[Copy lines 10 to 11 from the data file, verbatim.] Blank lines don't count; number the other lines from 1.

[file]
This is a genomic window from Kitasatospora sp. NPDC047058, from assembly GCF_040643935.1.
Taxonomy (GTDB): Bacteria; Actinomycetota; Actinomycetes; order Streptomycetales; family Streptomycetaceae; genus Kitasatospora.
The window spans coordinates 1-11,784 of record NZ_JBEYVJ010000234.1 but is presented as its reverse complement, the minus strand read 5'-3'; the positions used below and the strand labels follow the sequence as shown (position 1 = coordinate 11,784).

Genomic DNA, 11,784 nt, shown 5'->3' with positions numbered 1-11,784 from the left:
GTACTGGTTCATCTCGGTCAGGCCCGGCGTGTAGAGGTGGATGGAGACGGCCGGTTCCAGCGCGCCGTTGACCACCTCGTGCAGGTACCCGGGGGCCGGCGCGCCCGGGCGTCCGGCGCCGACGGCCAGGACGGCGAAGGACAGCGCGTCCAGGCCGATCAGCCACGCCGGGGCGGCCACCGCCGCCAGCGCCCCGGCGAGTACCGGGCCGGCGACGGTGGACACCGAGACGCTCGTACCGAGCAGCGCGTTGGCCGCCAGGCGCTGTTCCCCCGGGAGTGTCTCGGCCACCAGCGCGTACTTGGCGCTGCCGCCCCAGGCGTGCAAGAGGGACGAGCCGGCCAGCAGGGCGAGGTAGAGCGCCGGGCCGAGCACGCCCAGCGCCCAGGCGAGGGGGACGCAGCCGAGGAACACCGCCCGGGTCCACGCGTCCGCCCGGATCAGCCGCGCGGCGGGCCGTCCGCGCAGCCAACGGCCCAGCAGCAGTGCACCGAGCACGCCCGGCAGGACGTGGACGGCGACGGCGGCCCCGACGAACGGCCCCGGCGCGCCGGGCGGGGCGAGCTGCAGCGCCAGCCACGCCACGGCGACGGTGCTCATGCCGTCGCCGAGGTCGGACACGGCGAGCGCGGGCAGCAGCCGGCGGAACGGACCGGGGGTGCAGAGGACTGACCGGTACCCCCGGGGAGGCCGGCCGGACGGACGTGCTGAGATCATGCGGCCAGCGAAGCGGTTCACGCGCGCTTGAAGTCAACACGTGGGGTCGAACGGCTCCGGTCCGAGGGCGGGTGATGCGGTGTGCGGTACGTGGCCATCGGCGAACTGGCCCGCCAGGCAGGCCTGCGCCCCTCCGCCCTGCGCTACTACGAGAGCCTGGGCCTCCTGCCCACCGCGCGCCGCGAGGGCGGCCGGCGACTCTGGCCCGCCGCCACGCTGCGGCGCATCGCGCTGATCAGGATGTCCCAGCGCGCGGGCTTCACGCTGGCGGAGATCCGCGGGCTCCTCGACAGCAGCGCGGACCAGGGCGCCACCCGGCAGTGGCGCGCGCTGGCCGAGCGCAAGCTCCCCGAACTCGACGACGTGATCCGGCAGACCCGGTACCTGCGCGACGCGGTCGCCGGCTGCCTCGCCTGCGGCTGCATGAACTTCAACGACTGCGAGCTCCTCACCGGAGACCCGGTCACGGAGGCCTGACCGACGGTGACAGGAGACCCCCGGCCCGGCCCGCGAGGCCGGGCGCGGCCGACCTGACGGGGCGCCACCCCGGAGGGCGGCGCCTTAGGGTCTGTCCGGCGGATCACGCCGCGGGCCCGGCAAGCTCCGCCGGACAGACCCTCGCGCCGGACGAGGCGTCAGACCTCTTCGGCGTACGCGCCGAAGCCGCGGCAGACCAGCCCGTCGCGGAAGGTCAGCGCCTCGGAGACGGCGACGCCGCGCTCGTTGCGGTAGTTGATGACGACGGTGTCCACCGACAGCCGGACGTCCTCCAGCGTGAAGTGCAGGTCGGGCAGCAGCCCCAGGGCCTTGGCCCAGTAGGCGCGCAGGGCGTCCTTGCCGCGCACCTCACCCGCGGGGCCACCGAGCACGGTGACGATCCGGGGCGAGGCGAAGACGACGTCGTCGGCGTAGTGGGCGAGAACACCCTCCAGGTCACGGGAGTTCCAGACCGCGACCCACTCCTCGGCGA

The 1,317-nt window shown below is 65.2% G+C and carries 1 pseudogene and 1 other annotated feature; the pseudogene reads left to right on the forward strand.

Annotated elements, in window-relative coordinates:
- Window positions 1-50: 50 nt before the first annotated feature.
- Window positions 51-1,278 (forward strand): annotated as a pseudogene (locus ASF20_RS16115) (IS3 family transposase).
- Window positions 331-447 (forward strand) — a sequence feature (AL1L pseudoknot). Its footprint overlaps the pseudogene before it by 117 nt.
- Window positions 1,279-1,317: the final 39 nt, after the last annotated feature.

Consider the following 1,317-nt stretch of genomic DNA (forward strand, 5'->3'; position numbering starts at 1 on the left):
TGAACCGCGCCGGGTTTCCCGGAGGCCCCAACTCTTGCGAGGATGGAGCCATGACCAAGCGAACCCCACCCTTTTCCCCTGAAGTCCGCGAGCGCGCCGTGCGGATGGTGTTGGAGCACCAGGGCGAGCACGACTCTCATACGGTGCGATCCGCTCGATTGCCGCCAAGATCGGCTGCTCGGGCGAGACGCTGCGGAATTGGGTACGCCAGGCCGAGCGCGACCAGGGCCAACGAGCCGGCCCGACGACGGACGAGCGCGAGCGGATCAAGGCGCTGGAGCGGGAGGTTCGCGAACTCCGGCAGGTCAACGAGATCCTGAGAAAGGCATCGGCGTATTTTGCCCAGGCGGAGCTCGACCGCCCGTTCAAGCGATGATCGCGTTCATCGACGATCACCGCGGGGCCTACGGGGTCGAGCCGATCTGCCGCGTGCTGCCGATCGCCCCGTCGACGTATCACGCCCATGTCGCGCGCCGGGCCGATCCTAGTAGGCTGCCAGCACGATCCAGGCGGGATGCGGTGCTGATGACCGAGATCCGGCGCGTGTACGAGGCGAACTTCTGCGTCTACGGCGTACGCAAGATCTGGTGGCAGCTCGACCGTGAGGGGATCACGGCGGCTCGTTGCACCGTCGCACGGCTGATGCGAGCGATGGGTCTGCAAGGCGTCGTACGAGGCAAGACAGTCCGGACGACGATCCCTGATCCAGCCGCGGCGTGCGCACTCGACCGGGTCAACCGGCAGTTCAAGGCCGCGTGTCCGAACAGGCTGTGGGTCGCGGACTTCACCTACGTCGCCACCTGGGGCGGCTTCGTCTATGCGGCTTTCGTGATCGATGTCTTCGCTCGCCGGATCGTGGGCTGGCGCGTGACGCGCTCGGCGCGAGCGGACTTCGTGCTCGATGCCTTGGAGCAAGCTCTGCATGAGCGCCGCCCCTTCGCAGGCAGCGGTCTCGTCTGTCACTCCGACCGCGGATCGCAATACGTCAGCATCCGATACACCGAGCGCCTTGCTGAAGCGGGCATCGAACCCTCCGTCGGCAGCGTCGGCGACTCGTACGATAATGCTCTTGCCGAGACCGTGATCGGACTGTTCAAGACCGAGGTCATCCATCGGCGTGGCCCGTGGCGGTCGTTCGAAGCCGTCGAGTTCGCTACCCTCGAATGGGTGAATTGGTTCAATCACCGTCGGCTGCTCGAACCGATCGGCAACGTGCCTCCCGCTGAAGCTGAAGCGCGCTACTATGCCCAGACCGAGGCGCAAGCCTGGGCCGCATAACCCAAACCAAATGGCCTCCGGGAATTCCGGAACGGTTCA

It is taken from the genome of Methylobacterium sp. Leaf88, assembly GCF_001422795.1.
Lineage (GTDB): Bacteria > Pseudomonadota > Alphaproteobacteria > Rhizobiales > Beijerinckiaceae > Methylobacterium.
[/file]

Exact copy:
- Window positions 331-447 (forward strand) — a sequence feature (AL1L pseudoknot). Its footprint overlaps the pseudogene before it by 117 nt.
- Window positions 1,279-1,317: the final 39 nt, after the last annotated feature.